Monday, October 08, 2012

Political Surveys

Tonight I read the kids a funny story as a bedtime story. The kids got into a huge debate over whether it was funny or not (are all siblings like this?)

Anyway, they were a little riled up when Adam came up to say good night to them. Almost as soon as he made it upstairs, the phone rang and he ran back downstairs to answer it. In no time at all, he was back upstairs.

"Who was it?" I asked, thinking it was his parents, returning his call.

"Oh, it was just one of those political surveys," he replied.

"Aw, man, you should have let them talk to me!" Xavier said. Then assuming a foreign accent, he said, "Hel-lo. You have reached the butt-wax factory, and we'd like to give you a free moonshine?"

(This is a commonly heard joke around our house that Xavier picked up at school. Public school has a lot of virtues, but nothing is perfect.)

But then Gwen continued, "If you are interested in taking us up on our offer, please call our toll-free number: 1-800-865-8900."

Adam replied, "You're going to redirect political telepollsters to WVTF's toll-free pledge line?"

I bet that's more than our local NPR station had bargained for.

I went to Xavier's Parent-Teacher conference today. He's doing fine -- As and Bs -- but the first thing his math teacher said was, "We really love Xavier. He is so funny.

"Here we are, what, 30 days into the school year? And yet, every day, like clockwork, 'Ms. Oster, do we need to do the back of the page?' I don't even answer anymore.

"But today, Xavier said, matter-of-factedly, 'What do you think? What is the answer to that question EVERY DAY?!? Of COURSE we have to the back of the page. Why do you think she puts something on the back of the page if we don't have to DO the back the page?'"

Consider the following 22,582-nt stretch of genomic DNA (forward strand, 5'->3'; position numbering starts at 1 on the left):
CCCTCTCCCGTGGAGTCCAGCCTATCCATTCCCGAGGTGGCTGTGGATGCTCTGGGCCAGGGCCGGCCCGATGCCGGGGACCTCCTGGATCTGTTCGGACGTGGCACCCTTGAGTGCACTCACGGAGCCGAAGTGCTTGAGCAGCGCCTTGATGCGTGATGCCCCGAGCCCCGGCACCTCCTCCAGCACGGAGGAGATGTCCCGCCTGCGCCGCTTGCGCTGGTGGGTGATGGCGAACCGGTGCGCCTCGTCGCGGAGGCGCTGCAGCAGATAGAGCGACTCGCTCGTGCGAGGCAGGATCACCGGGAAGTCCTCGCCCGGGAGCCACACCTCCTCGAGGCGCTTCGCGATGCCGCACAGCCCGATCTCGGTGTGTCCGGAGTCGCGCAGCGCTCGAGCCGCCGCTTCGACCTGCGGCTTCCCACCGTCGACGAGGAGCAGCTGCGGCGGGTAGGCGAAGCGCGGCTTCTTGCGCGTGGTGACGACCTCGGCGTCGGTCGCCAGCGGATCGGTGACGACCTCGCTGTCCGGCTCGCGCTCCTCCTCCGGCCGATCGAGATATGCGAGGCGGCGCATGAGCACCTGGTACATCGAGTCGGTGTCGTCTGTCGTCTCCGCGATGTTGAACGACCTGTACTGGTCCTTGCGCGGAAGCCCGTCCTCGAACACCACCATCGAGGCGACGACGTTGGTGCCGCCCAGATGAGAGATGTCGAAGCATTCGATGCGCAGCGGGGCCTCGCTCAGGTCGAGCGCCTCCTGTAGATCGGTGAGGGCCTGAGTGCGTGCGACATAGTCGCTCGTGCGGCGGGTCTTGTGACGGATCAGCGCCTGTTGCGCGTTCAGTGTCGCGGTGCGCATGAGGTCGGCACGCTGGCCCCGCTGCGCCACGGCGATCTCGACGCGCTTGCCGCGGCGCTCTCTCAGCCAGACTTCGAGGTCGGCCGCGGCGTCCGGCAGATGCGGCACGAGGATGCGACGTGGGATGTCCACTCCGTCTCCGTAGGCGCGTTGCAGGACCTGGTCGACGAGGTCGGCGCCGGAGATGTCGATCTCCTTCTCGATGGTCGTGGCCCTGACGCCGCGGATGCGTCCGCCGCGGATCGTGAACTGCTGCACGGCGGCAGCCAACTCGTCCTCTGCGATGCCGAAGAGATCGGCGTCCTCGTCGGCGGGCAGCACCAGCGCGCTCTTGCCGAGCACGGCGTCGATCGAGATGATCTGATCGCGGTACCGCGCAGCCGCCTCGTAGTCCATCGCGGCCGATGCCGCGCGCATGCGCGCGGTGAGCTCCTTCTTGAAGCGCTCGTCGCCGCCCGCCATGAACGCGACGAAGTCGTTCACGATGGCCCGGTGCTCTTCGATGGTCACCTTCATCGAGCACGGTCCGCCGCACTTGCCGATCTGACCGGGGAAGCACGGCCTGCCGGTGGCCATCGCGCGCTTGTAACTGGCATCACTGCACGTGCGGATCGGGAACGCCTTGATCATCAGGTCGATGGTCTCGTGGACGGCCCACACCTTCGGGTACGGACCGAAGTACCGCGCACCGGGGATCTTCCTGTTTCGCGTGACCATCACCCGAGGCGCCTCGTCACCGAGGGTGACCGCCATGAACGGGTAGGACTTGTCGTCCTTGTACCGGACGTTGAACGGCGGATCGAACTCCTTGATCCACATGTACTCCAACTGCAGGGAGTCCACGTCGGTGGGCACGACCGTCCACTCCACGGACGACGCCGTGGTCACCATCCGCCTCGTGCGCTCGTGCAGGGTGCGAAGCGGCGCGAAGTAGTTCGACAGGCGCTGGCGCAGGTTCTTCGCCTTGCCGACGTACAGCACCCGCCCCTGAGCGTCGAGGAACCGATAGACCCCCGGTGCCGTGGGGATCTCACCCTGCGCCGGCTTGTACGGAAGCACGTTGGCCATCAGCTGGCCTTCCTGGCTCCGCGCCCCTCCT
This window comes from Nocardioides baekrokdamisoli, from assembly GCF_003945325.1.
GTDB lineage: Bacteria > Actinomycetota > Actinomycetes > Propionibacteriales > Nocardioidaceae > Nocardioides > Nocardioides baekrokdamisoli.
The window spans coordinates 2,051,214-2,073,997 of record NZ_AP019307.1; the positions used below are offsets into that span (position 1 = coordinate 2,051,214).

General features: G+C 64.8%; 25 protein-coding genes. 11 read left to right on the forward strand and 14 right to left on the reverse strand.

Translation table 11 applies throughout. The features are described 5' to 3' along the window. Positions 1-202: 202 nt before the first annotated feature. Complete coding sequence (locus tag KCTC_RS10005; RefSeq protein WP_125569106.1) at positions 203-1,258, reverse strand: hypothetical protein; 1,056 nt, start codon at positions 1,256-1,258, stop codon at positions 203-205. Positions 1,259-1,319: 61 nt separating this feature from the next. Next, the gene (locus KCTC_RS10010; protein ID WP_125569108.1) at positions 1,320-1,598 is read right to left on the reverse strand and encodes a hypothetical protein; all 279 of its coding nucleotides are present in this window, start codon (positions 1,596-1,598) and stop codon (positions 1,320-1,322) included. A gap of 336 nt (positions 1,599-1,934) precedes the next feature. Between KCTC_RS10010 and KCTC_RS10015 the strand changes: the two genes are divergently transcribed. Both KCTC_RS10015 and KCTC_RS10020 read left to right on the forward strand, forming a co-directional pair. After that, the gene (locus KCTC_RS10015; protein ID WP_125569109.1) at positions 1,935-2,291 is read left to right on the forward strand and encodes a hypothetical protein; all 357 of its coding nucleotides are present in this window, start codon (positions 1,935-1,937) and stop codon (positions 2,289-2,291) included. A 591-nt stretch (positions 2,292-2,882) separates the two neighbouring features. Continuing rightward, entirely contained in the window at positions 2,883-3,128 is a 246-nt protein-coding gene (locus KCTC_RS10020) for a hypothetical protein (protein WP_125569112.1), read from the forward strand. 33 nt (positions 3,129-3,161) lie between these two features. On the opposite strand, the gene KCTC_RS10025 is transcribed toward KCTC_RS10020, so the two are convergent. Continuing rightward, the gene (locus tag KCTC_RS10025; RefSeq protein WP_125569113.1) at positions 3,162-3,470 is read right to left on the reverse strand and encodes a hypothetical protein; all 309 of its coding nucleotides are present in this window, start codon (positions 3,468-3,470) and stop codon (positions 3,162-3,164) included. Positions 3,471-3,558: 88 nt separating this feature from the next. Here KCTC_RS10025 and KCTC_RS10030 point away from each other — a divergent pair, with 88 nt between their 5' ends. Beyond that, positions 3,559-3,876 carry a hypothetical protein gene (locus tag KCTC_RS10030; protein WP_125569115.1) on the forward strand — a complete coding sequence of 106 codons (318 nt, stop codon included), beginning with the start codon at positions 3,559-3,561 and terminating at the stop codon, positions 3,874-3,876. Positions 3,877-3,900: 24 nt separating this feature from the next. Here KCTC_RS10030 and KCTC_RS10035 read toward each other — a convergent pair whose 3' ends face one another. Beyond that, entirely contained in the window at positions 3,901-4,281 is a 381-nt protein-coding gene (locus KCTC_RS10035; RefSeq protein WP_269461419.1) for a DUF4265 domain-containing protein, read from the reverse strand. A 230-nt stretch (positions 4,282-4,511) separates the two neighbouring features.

Well, someone had to say it.

Wednesday, May 23, 2012

Paging Prince Charming

Today we were teasing Gwen a little at dinner about boys and marriage (thinking, as clueless parents often do, that neither were in her immediate future.) Gwen suddenly said, "If I ever get married, the man I marry needs to be really smart ... but not as smart as me. He has to always agree with everything I say, and he has to do what I say ... And he has to take my last name." Like I said, I don't see either in her immediate future. As if to drive the point home, she added, "I'm going to be a bachelor ... a bachelorine? A bachelorina?" "A bachelorette." "Yeah. My friend Gloria (name changed to protect the innocent) and I are never going to get married -- we're going to be the bridesmaids!" Now, how often do you hear a woman say that as if it were a good thing?

Monday, April 23, 2012


Happy New Year! Yes, I know it is April. Wanna make something of it?

So, hopefully I am not letting any cats out any bags, but my brother is expecting a son in June. He has decided to name him James. Now, don't get me wrong, James is a perfectly nice name (not to mention a Splendid Red Engine), but it is a rather common name, and our last name is relatively common. When I asked my brother why they chose 'James', he named a number of reasons, one of which was, "It's Biblical." When I relayed this to Adam, he said, "There are lots of Biblical names. Why couldn't he have picked something a little more unusual ... like 'Zebulon'?"

At night, I say prayers with the kids, and one night shortly after this, when we were saying prayers, I finished with, "... and please watch over Zebulon ..." as a little joke. Gwen and Xavier perked up their ears. "Zebulon?"

"Oh, Dad is kidding that Uncle Ez is going to name his son Zebulon. They want to give their son a good Biblical name."

Xavier volunteered, "He wants a Biblical name? I know some great Biblical names."

"Oh, really? Like what?"

"If he were my son," Xavier announced happily, "I would name him 'Kings!'"

Xavier was doing some homework for Social Studies tonight; for a set list of famous people, he was supposed to draw a picture of each person, then write a short caption describing what that person had done. Unfortunately, I cannot post the pictures here, but his captions should illustrate the level of commitment he brought to this exercise:

George Washington: Father of our Country.

Thomas Jefferson: Wrote the Declaration of Independence.

Abraham Lincoln: Freed the slaves.